September 20, 1870, dawned in a pure sky, with golden fringes edging the clouds that lay along on the Latin Hills. It had been a week of dust and sunshine in beleaguered Rome. Count Arnim, the Prussian, had gone busily to and fro between the camp outside and the Vatican, desirous that a peaceable entry might be made, and the clatter of artillery might not announce to Europe this portentous violation of domicile. His halfsmiling intervention had failed. On the evening of September 19, the Holy Father drove across Rome to the Piazza of St. John Lateran, ascended the Scala Santa, and gave his blessing to the troop which held that gate. He was never afterwards seen in the streets of Rome. General Kanzler had it in command to resist until wall or gate was battered down. And so, in the clear air of that September morning, the twentieth, we saw the smoke of the cannonade rise like an exhalation from Porta Salara round to Porta Pia, and at other gates there was a feigned attack; but the headlong General Bixio furiously assailed the Porta San Pancrazio, while his grenades struck the windows of the Vatican and his artillery accompanied with its volleys the Mass which Pius IX. was saying in his private chapel. The corps diplomatique waited round him, having no commission but to look on. Some misunderstanding prolonged the resistance and multiplied the casualties. At ten o'clock we saw the white flag waving high over St. Peter's dome. We heard afar off from our College roof the thunder of the captains and the shouting, as through the shattered walls of Porta Pia streamed in a mixed array of soldiers, refugees, campfollowers, along the street afterwards named from the Twentieth of September. Early in the afternoon we saw Italian standards floating from the Capitol. Rome had once conquered Italy. Now Italy had conquered Rome.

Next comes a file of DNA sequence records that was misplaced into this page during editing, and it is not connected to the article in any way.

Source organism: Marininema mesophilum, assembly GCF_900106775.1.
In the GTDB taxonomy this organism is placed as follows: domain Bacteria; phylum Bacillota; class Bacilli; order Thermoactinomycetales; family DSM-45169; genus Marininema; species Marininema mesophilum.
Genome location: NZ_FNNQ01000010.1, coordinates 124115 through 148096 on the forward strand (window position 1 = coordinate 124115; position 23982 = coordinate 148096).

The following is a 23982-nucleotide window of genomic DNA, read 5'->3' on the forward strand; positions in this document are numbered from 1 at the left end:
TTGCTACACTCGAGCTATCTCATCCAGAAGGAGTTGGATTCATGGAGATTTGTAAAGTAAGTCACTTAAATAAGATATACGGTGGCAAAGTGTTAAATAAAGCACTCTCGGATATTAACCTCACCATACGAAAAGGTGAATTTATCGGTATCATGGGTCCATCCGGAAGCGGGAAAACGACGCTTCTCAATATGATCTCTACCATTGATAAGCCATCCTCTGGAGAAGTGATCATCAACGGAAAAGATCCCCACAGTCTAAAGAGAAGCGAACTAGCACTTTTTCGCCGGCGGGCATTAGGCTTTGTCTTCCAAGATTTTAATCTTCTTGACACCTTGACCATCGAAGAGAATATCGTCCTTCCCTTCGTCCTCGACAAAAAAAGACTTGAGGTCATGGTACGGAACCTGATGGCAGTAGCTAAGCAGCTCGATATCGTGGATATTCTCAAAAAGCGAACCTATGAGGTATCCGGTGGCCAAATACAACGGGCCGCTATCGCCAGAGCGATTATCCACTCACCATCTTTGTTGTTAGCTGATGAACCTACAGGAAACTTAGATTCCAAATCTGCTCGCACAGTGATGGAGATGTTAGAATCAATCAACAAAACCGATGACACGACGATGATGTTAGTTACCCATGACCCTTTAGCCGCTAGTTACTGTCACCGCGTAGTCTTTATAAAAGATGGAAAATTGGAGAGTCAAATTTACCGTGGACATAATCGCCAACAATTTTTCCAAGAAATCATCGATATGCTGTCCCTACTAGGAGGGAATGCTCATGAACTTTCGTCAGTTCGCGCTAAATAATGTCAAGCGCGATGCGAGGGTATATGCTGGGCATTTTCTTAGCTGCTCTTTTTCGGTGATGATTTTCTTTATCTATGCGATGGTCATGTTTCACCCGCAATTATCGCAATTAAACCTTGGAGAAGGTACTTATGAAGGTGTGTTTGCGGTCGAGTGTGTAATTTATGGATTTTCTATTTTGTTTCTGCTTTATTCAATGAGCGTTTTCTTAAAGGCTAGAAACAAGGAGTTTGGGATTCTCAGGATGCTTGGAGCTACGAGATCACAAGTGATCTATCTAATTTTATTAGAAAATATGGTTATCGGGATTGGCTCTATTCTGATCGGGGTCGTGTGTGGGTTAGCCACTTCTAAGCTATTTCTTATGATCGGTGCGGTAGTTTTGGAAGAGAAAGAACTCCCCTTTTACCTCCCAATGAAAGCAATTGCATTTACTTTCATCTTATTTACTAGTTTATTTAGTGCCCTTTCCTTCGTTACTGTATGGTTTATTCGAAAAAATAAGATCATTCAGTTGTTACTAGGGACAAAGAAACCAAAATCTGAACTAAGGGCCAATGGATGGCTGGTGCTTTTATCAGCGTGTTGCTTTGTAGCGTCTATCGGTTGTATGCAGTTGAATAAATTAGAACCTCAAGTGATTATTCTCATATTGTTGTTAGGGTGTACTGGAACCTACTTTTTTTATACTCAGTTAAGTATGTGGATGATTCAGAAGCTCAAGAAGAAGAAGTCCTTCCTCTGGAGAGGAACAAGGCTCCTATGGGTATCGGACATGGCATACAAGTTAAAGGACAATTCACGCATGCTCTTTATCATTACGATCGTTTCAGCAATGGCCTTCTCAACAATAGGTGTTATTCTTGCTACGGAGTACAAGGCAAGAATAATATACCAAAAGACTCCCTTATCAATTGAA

The usual plébiscite followed. By national decree the City of the Popes was elevated or degraded into the chief town of a modern State, created yesterday. King Victor Emmanuel broke his way with crowbars into the Quirinal. Monasteries were transformed into ministries, said the satire-loving Romans. The Jesuits were suppressed, and their escutcheon over the great door of the Roman College was hammered to pieces. The Siccardi law, despite guarantees, was extended to the former Papal States, justifying Pius IX. in his presentiments. But he, without so much as the Leonine City left to him, put aside civil lists and legal establishments, living on the alms of the faithful, visited in his Apostolic prison by multitudes, year after year, who bore witness to his growing religious influence over the millions for whom they were ambassadors. The King died on January 9, the Pope on February 7, 1878. Pius IX. had outlived the "years of Peter"; and he had followed the Temporal Power to its grave.